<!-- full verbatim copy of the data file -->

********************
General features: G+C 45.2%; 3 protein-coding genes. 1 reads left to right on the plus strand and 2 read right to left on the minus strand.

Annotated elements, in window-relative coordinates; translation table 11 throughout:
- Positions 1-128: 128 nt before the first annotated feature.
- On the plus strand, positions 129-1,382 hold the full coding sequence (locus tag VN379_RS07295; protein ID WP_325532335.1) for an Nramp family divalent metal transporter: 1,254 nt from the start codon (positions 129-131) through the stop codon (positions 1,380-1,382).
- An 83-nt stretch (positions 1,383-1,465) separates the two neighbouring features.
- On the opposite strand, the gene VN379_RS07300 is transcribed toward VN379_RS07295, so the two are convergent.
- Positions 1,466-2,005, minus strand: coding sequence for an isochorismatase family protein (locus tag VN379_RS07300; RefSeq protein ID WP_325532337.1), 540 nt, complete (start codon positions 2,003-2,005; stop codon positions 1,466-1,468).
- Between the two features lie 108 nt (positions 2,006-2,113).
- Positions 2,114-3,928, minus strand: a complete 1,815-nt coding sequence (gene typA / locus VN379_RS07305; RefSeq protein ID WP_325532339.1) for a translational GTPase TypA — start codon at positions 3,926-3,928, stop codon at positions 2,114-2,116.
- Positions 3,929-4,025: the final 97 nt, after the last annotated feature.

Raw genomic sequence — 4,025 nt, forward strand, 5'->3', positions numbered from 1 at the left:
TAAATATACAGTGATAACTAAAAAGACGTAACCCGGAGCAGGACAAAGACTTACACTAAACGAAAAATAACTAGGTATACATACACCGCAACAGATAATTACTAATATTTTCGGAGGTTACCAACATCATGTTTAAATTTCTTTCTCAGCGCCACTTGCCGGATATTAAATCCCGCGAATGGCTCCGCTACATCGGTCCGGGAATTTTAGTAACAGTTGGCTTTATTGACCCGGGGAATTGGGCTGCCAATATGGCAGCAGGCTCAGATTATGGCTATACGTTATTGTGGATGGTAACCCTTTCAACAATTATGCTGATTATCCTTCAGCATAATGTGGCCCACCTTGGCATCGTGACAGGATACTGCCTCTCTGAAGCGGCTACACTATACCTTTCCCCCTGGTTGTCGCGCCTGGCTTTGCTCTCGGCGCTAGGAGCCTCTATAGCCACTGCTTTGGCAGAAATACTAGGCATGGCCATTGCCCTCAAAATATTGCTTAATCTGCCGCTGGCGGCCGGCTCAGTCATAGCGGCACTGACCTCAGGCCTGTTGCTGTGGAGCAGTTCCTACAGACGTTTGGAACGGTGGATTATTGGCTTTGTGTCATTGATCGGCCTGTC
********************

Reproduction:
General features: G+C 45.2%; 3 protein-coding genes. 1 reads left to right on the plus strand and 2 read right to left on the minus strand.

Annotated elements, in window-relative coordinates; translation table 11 throughout:
- Positions 1-128: 128 nt before the first annotated feature.
- On the plus strand, positions 129-1,382 hold the full coding sequence (locus tag VN379_RS07295; protein ID WP_325532335.1) for an Nramp family divalent metal transporter: 1,254 nt from the start codon (positions 129-131) through the stop codon (positions 1,380-1,382).
- An 83-nt stretch (positions 1,383-1,465) separates the two neighbouring features.
- On the opposite strand, the gene VN379_RS07300 is transcribed toward VN379_RS07295, so the two are convergent.
- Positions 1,466-2,005, minus strand: coding sequence for an isochorismatase family protein (locus tag VN379_RS07300; RefSeq protein ID WP_325532337.1), 540 nt, complete (start codon positions 2,003-2,005; stop codon positions 1,466-1,468).
- Between the two features lie 108 nt (positions 2,006-2,113).
- Positions 2,114-3,928, minus strand: a complete 1,815-nt coding sequence (gene typA / locus VN379_RS07305; RefSeq protein ID WP_325532339.1) for a translational GTPase TypA — start codon at positions 3,926-3,928, stop codon at positions 2,114-2,116.
- Positions 3,929-4,025: the final 97 nt, after the last annotated feature.

Raw genomic sequence — 4,025 nt, forward strand, 5'->3', positions numbered from 1 at the left:
TAAATATACAGTGATAACTAAAAAGACGTAACCCGGAGCAGGACAAAGACTTACACTAAACGAAAAATAACTAGGTATACATACACCGCAACAGATAATTACTAATATTTTCGGAGGTTACCAACATCATGTTTAAATTTCTTTCTCAGCGCCACTTGCCGGATATTAAATCCCGCGAATGGCTCCGCTACATCGGTCCGGGAATTTTAGTAACAGTTGGCTTTATTGACCCGGGGAATTGGGCTGCCAATATGGCAGCAGGCTCAGATTATGGCTATACGTTATTGTGGATGGTAACCCTTTCAACAATTATGCTGATTATCCTTCAGCATAATGTGGCCCACCTTGGCATCGTGACAGGATACTGCCTCTCTGAAGCGGCTACACTATACCTTTCCCCCTGGTTGTCGCGCCTGGCTTTGCTCTCGGCGCTAGGAGCCTCTATAGCCACTGCTTTGGCAGAAATACTAGGCATGGCCATTGCCCTCAAAATATTGCTTAATCTGCCGCTGGCGGCCGGCTCAGTCATAGCGGCACTGACCTCAGGCCTGTTGCTGTGGAGCAGTTCCTACAGACGTTTGGAACGGTGGATTATTGGCTTTGTGTCATTGATCGGCCTGTC